THE late Erma Bombeck relates an incident about being in church one Sunday. She was intent on watching “a small child who was turning around smiling at everyone.” She reports that…
…he wasn’t gurgling, spitting, humming, kicking, tearing the hymnal, or rummaging through his mother’s handbag. He was just smiling. Finally, his mother jerked him about and in a stage whisper that could be heard in a little theater off Broadway, said, “Stop that grinning! You’re in church!” With that she gave him a belt on his hindside, and as the tears rolled down his cheeks she added, “That’s better,” and returned to her prayers.
Erma Bombeck wrote:
“Suddenly I was angry. I wanted to grab this child with the tear stained face close to me and tell him about God. The happy God. The smiling God. The God who had to have a sense of humor to have created the likes of us….I wanted to tell the child I’ve taken a few lumps in my time for daring to smile at religion….What a fool, I thought. Here was a woman sitting next to the only light left in our civilization, the only hope, our only miracle, our only promise of infinity. If a child couldn’t smile in church, where was there left to go? ”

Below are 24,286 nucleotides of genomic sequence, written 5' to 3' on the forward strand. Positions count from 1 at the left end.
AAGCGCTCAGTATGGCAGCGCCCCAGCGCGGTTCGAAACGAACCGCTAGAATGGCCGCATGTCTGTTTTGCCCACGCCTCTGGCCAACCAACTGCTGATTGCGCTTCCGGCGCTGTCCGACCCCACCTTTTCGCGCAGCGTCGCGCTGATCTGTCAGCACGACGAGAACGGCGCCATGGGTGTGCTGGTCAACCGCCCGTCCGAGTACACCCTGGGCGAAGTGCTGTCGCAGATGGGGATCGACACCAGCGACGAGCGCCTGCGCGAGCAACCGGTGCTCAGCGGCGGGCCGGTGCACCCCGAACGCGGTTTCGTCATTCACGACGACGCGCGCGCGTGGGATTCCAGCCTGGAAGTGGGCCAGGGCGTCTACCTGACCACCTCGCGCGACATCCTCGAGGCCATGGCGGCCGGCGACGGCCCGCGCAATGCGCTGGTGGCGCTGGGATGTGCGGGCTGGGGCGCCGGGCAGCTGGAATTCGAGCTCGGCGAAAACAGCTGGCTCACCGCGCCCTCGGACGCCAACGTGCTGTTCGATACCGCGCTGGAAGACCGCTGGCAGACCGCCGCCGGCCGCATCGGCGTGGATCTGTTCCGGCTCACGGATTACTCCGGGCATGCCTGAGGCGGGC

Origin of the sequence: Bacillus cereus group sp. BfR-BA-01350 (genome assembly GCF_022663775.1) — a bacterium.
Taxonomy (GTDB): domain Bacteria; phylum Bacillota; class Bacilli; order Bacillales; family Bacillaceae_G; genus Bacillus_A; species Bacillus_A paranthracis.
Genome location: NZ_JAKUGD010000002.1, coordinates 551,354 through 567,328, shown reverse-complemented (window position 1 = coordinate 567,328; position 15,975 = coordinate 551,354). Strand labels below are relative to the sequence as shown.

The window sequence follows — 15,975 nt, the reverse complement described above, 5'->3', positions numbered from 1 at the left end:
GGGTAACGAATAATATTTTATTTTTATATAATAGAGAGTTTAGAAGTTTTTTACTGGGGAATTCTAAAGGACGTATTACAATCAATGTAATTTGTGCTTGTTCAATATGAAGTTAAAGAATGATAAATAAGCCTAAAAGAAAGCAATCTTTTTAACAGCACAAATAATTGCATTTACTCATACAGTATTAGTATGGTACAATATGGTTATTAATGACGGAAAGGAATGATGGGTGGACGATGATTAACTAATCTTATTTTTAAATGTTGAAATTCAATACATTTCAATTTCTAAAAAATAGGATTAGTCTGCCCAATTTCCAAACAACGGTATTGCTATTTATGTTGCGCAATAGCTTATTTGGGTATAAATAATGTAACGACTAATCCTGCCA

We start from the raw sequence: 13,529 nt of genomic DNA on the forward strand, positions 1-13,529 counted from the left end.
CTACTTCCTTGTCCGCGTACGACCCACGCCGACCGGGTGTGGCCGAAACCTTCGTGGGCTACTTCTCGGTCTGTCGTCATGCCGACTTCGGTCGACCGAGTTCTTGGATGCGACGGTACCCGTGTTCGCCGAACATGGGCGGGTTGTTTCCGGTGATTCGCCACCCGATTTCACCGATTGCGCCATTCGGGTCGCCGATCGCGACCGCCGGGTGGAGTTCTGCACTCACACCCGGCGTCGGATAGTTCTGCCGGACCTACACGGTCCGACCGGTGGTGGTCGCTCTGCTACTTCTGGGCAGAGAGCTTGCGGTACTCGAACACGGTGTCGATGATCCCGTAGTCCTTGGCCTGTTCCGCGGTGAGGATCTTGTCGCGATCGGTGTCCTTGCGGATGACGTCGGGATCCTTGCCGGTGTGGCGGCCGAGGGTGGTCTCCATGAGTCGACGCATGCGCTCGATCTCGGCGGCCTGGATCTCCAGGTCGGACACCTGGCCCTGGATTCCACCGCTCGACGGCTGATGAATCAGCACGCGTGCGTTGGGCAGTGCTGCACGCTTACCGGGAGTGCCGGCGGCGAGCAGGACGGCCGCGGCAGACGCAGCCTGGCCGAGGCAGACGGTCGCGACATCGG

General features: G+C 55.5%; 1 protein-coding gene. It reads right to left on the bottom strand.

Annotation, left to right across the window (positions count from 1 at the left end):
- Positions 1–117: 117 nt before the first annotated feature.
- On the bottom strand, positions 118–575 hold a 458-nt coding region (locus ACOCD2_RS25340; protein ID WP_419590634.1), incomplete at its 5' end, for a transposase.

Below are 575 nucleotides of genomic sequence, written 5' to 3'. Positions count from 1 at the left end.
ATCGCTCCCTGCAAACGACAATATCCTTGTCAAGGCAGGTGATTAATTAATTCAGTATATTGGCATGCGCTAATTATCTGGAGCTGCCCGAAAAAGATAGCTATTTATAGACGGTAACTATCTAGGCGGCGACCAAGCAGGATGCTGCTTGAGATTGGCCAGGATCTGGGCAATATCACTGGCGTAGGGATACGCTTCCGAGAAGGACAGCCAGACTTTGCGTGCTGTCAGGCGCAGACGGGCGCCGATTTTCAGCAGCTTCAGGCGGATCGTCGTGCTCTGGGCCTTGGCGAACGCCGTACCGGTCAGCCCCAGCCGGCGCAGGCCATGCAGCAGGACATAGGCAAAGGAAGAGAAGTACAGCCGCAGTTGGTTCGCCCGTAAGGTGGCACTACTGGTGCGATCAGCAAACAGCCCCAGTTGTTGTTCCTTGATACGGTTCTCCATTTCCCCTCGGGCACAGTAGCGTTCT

The opposite of joy is cynicism. Cynicism is a sense that, at its core, all life is disconnected and without meaning and value. Cynicism lives for dis-integration and distrust, it feeds on, and flourishes in a world of suspicion.
To be light hearted – or different – does not mean to be nonchalant and uncaring. It is to refuse to accept the currency of cynicism and despair. It is to be caught up in the wonder of our world and in the great power of God’s love to bring healing and wholeness to us and to our world.